Being a member of AAC Atlantic Athletic Club does not only get you in touch with amazing running mates. It also gives you the opportunity to train on a state of the art track in the most beautiful city in the world.
It’s been my very first time on an athletic track since I left school, and unlike during school days I wanted to be on this track 🙂
We were a small group of 7 AAC members, guided by Chris Readman.
My plan was to do only 4 sets of 400m with 400 m active recovery in between the sets. Usually such a track training should consist of 6 – 10 sets for us marathon and ultra marathon runners. I decided on only 4 sets for several reasons:
- The speed of 1:28 min/400 m (= 3:40 min/km) is way beyond what I usually run (5:15 – 5:45 min/km for 30+ km runs and 4:30 min/km for 10k). Therefore the speed comes with a high risk of injuries – especially when you get tired.
- The impact on the feet and the body on a track is completely different to running on tar (I train about 2,450 km this year on tar and 350+ km on trails). Even if the impact is less than on tar, but since my body is not used to it, there is an additional risk factor.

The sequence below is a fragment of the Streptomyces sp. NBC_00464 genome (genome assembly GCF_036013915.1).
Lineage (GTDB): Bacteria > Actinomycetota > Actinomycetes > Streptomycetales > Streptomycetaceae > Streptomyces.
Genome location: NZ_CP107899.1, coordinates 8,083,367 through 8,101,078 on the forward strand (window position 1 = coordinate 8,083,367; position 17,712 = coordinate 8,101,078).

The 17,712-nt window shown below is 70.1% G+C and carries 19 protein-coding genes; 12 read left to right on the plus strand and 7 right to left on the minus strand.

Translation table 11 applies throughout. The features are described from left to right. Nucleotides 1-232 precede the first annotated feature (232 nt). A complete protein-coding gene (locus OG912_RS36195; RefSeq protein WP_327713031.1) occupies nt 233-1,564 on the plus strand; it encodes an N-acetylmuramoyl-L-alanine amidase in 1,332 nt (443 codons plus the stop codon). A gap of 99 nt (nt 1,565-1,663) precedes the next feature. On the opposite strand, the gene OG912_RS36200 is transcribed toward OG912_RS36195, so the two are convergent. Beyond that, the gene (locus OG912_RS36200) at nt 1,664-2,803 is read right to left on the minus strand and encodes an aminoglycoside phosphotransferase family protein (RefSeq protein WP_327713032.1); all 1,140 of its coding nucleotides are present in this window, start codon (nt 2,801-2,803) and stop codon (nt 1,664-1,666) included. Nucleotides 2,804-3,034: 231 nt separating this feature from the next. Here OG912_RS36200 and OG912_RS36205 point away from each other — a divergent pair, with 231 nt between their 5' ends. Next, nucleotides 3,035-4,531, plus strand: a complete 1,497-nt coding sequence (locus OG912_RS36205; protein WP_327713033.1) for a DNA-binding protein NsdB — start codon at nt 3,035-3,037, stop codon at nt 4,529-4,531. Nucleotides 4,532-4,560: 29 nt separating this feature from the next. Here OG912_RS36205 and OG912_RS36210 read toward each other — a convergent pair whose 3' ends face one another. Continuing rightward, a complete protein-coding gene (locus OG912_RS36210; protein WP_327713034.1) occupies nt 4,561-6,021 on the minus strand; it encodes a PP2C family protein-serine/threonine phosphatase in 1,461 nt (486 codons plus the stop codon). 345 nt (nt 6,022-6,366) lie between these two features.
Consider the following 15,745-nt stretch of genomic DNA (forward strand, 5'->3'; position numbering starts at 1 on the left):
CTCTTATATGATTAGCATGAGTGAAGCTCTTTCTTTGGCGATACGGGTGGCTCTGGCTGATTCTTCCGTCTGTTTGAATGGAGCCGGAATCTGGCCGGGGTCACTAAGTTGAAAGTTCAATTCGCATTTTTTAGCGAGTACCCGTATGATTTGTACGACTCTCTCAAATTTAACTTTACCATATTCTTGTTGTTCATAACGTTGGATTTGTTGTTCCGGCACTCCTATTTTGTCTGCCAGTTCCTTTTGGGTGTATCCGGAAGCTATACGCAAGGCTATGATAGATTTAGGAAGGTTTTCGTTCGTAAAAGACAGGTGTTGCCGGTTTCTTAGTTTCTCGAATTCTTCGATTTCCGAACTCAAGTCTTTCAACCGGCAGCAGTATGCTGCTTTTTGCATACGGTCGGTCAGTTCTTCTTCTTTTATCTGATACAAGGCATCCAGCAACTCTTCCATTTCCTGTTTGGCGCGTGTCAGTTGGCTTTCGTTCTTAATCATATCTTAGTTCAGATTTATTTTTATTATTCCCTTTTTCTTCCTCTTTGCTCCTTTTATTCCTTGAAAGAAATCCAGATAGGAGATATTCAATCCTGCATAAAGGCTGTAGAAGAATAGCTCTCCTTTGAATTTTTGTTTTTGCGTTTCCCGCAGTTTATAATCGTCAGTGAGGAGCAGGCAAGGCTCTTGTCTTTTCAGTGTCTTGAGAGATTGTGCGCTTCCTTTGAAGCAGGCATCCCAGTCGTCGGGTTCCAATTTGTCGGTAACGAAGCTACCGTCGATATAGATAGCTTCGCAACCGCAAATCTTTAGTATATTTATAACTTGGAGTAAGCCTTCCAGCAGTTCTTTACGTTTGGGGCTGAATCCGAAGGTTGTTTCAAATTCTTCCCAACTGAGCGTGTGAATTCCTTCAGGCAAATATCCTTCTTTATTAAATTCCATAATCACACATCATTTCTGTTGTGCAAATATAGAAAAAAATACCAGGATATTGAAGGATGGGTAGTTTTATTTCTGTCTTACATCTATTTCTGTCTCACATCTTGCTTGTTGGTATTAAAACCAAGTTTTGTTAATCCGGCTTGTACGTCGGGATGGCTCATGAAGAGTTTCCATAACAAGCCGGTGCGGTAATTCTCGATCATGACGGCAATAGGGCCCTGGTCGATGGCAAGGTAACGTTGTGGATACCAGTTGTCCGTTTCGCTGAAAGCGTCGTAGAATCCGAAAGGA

- In the past I often got injured doing too much hard speed work. I want to learn from that and avoid getting injured.
In between the sets you have two options:
- Stop running and recover for about two times as long as you ran.
- Do an active recovery for 400 – 800m.
I decided on the latter. After the 400 m sprint I walked around the track for 200 m and carried on jogging for further 200 m until I started the next repeat.
It was quite some fun and I really enjoyed running on a track and in this beautiful environment. I was able to hit the time I calculated for the first 3 sessions and slowed down a bit during the 4th set.
In addition to my Garmin Fenix 3, which uses GPS to measure speed, stride rate (run cadence) and distance, I also wore the HR strap and the Garmin Footpod because it is more accurate regarding the pace. The HR strap adds the functionality of measuring the Ground Contact Time and the Vertical Oscillation.
You can see, during the speed work the run cadence went up to 190 – 200 and the vertical oscillation down to some 5 cm. The recommended cadence is 180 and I might need to work on the stride length.
During my faster (5:00 – 5:25 min/km) ultra training runs I aim for a 170 – 180 cadence, while my vertical oscillation is in the range of 9 – 9.5 cm.
Anyway, thanks to Chris for managing the training session and to AAC for providing us the opportunity for track training. I’ll incorporate this every 2-4 weeks into my training schedule for the Ultra Races I have planned for 2016.
My track training session 4 x 400m at 1:28 – 1:30 min/400m: https://connect.garmin.com/modern/activity/989324737